Detailed Accident Report
Submitted By: JHMR
Place: Avalanche Bowl, Teton Pass
Summary: 1 solo snowboarder caught, buried, and killed
Please visit: www.jhguide.com
Brother calls death
an avalanche warning
? County?s third slide victim is found by retriever.
By Angus M. Thuermer Jr.
Jackson Hole News&Guide
The brother of a 27-year-old snowboarder who died in an avalanche while
riding alone on Teton Pass last week said he hopes others learn a lesson
from the tragedy.
Peter Volf, the older brother of Pavel ?Paul? Volf said Monday that
calling his parents in the Czech Republic to relay the bad news was the
hardest thing he?s ever had to do. ?I just wish there was no brother
that would ever have to do that,? Peter Volf said.
He made his comments in a Jackson condominium, surrounded by three Czech
friends who are part of a community of young, sports-minded
outdoor-loving residents. Pavel, just into his third winter season,
found a heaven in that society. He so loved the activities and freedom
available in the American West, he never had time to watch television.
Search dog Soleil and handler Jason O?Neill, working under the
threatening slope named Avalanche Bowl, pinpointed Volf?s body Friday
afternoon under four feet of avalanche debris. Friends and searchers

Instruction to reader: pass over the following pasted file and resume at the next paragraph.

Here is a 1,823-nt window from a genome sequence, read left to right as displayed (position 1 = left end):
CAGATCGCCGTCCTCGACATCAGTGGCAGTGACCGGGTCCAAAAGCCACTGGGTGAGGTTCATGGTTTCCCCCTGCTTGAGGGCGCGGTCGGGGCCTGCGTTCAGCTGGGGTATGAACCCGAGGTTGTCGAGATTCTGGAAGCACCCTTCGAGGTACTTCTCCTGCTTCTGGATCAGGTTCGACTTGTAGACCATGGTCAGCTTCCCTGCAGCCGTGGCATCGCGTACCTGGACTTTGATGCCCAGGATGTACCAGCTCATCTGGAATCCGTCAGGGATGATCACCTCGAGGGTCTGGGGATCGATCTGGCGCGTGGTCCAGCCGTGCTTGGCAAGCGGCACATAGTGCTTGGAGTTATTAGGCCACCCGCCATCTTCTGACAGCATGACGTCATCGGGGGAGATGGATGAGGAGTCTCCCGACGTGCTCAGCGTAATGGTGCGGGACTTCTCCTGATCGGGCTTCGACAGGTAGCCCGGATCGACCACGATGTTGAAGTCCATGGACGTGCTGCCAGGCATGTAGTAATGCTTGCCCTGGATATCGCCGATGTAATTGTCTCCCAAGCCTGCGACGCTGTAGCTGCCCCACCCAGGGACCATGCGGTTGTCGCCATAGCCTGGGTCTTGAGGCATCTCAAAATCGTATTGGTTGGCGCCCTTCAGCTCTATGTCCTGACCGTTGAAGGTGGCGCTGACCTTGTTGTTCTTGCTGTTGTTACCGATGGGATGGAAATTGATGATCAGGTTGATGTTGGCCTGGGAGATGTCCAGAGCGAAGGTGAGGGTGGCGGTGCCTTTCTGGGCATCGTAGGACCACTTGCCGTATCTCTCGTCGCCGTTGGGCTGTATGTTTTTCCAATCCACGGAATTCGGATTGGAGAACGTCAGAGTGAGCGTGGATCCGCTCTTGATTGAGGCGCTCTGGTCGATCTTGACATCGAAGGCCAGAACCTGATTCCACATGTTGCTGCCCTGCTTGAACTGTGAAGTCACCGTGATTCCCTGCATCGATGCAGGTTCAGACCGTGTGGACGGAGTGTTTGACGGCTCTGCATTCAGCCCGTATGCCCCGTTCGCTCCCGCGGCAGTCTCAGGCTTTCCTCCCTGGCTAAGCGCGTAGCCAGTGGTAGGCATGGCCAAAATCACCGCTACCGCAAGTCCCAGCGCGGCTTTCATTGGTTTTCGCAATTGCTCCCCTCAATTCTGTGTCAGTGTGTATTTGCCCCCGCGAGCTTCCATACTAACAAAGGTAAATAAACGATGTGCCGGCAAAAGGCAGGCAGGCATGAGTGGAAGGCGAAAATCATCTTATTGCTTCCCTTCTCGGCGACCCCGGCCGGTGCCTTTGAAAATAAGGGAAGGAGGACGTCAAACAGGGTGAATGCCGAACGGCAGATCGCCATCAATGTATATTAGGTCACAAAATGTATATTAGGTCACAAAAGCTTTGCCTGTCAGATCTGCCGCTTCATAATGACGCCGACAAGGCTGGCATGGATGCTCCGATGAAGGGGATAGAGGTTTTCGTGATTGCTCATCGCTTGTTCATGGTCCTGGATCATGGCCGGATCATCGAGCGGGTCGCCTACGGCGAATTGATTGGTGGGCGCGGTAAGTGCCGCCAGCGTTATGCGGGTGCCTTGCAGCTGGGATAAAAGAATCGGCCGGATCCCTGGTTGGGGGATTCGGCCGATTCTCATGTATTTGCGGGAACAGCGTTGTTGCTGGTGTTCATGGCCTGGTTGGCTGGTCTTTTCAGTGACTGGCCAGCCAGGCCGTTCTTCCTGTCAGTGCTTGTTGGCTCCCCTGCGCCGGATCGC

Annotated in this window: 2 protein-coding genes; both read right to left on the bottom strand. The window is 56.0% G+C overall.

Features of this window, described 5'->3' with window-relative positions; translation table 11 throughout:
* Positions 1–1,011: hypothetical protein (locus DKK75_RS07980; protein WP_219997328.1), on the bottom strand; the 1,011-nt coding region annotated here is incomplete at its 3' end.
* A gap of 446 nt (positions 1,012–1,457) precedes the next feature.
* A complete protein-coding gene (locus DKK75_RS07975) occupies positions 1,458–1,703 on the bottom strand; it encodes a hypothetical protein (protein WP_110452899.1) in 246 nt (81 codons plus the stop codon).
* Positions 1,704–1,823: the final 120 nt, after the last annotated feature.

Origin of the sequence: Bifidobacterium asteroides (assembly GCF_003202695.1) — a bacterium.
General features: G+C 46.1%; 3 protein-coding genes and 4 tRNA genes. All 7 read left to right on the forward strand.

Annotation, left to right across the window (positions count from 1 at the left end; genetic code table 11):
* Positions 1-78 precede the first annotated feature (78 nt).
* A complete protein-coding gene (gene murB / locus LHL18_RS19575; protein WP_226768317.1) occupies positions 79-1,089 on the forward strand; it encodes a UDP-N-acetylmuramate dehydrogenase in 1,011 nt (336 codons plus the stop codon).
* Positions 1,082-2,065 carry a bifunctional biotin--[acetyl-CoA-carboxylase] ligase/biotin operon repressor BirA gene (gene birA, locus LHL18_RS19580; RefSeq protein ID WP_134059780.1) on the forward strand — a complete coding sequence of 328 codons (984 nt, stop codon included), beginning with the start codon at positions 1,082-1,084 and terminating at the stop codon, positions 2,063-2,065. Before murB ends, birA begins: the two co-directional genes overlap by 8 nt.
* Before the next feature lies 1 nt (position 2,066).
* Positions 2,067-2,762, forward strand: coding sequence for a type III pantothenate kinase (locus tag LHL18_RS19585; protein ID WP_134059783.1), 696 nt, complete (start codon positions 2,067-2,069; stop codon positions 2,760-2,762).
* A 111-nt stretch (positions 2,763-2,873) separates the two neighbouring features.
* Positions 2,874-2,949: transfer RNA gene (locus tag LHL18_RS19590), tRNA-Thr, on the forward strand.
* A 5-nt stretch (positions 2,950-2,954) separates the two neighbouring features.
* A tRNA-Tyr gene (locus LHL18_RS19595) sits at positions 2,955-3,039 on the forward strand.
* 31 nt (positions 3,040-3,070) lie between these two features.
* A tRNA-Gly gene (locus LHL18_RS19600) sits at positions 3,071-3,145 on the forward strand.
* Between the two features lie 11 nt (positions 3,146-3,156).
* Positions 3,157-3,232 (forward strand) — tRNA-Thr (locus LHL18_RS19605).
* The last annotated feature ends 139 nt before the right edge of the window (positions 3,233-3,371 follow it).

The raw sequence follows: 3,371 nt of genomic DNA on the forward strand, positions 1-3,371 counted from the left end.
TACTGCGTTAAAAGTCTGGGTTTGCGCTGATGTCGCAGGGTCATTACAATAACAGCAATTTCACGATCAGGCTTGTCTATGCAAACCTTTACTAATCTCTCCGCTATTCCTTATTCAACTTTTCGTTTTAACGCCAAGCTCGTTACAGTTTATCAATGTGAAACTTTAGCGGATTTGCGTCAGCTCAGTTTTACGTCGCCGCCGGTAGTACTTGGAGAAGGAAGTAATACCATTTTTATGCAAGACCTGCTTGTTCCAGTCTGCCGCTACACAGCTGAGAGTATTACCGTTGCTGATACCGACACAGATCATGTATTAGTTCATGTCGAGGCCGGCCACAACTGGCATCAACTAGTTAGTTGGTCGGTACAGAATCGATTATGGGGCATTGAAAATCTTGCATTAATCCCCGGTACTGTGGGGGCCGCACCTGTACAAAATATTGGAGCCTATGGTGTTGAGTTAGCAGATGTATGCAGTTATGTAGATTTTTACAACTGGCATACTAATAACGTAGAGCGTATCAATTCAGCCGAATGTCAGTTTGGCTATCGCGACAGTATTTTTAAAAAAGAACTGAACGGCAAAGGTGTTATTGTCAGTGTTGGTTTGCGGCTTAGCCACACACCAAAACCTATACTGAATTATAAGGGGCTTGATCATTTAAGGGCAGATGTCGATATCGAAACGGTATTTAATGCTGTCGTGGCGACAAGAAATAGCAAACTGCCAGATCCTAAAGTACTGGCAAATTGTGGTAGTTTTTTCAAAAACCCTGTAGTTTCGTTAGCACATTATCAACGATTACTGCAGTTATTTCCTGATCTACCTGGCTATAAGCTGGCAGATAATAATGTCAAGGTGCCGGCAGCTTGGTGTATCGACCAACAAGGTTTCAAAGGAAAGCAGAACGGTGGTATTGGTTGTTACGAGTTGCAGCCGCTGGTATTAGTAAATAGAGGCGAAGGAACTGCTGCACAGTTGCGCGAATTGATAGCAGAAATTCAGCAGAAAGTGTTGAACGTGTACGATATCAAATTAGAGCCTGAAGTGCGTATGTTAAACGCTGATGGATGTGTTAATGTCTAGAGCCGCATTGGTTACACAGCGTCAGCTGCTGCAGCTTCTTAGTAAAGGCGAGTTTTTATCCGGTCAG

still are uncertain when he left for his solo run on the south side of
Teton Pass. Pavel Volf?s roommate was not in town last week so Volf?s
absence was not immediately noticed. Friends said it was not uncommon to
be out of touch for a couple of days.
It was a regular Teton Pass skier who first noticed signs of trouble.
Keith Benefiel was enjoying the powder on KB ridge Feb. 29 when he saw a
track cutting off the crest and onto a steep face. It went only a few
yards before disappearing over the crown of an avalanche; the rest of
the slope below had slid away and lay in a jumbled pile of debris
running more than 200 yards down a gully below.
?I knew I was looking at the tracks of a dead man,? Benefiel said. The
former Search and Rescue volunteer two seasons ago found the tracks of
avalanche victim Johnny Beal who left the same ridge before being buried
alone in another gully below.
Last week, Benefiel could not determine whether there were tracks out of
the bottom of the slide. He skied down on the relatively safe crest of
the ridge, knowing that any descent to the gully to check out the debris
would be folly. He shouted down. There was no response.
At home in Wilson, Benefiel reported his observation to his former team.
For the next two nights, he had trouble sleeping.
Search and Rescue director Tim Ciocarlan said that absent a report of a
missing person, Benefiel?s clues were too meager to launch a search.
Protecting searchers in the gully, something that was ultimately
undertaken after Volf was reported missing, required a seven-hour
operation, use of a helicopter and 27 hand charges.
Peter Volf was the next person to sense trouble when his brother didn?t
show up for work on Thursday. He called friends, then found his
brother?s car at the bottom of the Pass. It had snow on it and had been
Immediately, Peter Volf and two friends geared up and headed for KB